Is the Green Transition faltering?

Nikos Mantzaris and three other policy experts were called to answer the titular question during an online panel organized by ELIAMEP on Wednesday 27 March.

The participants were asked 5 questions on topics ranging from the future of the Green Deal in a volatile European political environment, the challenge of maintaining the competitiveness of European industry while reducing its carbon footprint, the social challenges that the Green Transition has already brought about and Greece’s climate performance.

First, commenting on the COP28 agreement, Green Tank’s policy analyst pointed out that it is particularly worrying that strong commitments to fossil fuel decarbonisation are missing. However, there is a glimmer of hope since an increasing number of economies are turning to clean energy.

On developments with the recent concessions of the European Commission towards farmers, Nikos Mantzaris stressed that the Commission’s proposals aim to protect biodiversity as well as water and soil quality, and are therefore compatible with the long-term interests of farmers. He attributed the reactions and subsequent backtracking by the European Commission to pressure from big farmers, whose interests would be affected as a result of the proposed changes, and their coalition with conservative and far-right political groups in Europe.

In this context, he proposed a Europe-wide information campaign for all farmers, combined with changes to the farm subsidy system and rewards for practices that respect the health of ecosystems.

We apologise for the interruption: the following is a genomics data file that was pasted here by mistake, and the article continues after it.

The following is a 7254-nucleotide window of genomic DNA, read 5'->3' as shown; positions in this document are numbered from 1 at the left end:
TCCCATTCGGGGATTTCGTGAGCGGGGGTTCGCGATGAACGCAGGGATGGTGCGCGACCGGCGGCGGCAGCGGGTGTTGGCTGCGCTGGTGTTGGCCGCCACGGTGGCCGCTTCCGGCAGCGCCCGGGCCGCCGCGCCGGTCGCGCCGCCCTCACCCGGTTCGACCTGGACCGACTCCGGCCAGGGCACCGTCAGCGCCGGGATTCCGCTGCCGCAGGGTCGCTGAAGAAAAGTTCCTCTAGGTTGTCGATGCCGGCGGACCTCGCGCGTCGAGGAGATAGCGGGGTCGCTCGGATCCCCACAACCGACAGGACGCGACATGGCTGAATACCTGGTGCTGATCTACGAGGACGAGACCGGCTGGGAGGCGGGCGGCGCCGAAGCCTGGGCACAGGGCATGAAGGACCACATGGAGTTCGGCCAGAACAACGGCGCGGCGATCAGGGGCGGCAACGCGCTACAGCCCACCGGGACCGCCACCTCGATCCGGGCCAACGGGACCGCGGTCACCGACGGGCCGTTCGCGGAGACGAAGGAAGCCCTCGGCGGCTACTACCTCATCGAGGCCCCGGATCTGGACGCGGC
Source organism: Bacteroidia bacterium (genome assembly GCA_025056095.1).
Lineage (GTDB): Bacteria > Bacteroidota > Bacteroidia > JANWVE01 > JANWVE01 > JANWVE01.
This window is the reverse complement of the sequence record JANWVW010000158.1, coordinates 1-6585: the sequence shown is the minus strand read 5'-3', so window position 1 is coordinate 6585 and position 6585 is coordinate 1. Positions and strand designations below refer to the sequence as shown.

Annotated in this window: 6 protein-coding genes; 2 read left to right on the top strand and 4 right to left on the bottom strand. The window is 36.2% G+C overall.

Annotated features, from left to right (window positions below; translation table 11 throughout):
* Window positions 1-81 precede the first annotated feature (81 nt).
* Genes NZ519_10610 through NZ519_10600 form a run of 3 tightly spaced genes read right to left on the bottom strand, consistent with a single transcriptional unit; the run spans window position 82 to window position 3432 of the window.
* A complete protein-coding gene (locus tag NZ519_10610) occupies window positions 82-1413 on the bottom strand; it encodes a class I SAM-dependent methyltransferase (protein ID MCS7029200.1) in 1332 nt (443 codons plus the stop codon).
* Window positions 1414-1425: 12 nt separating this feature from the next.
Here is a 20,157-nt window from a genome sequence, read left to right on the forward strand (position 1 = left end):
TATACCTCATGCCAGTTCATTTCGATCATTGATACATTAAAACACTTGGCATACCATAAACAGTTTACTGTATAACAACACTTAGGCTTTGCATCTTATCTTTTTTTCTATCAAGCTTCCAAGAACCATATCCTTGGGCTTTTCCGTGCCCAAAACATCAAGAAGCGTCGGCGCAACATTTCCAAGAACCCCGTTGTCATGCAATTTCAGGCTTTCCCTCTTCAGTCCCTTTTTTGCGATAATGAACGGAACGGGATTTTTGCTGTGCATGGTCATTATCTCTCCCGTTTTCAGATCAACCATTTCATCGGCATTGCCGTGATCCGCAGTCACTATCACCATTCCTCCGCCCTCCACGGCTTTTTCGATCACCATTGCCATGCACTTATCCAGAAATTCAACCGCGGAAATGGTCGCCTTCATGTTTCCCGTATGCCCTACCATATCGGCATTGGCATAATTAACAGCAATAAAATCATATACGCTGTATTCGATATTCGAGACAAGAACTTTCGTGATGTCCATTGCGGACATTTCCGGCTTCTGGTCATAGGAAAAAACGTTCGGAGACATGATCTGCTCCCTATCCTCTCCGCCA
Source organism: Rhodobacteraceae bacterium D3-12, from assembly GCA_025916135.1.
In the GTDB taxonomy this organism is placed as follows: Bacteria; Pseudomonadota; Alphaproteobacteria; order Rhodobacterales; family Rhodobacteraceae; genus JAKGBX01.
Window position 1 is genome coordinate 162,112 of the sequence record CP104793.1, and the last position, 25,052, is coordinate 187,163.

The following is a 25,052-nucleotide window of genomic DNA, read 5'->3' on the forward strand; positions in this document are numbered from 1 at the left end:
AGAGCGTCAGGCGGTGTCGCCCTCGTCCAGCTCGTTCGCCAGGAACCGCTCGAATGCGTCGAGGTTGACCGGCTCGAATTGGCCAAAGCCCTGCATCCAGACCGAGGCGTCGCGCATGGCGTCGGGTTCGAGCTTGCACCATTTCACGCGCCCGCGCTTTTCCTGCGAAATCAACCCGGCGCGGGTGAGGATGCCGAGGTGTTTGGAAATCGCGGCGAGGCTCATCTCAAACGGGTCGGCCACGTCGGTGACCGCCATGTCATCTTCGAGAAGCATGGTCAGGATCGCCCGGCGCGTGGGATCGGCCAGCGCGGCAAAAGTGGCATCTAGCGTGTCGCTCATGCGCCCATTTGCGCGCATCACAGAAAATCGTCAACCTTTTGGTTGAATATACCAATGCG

The next question posed was how the European industry could become greener while remaining competitive. As a response, it was argued that European resources should be used to ‘transform’ industrial processes to reduce their carbon footprint.

Regarding the political and social reactions to the Green Deal (the ‘greenlash’), it was considered that, on the one hand, they exist and are worrying, but on the other hand the Green Deal is now firmly established in the political system and society of the European Union.

According to Nikos Mantzaris, unlike the energy crisis, the policies that are being planned (such as the ETS-2) are already known and the EU-27 can prepare for them. He reminded the findings of the analysis by The Green Tank and Facets, according to which Greek households can save up to 1.6 billion euros from their energy bills in 2030.

Finally, on Greece’s performance in the fight against the climate crisis, he noted that our country is among the EU-27 leaders in reducing the carbon footprint of electricity production. However, it needs to improve in the road transport, buildings and industry sectors.

The other participants in the discussion were:

  • Emmanouela Doussis, Professor at the University of Athens and member of the Green Tank Advisory Committee
  • Phoebe Koundouri, Professor, Athens University of Economics and Business & DTU, Denmark
  • Alessio Terzi, Economist, DG ECFIN, and Lecturer at the University of Cambridge

Moderator: Manos Matsaganis, Professor at the Polytechnic University of Milan and Head of ELIAMEP’s Observatory of Greek and European Economy.

You can watch the event here.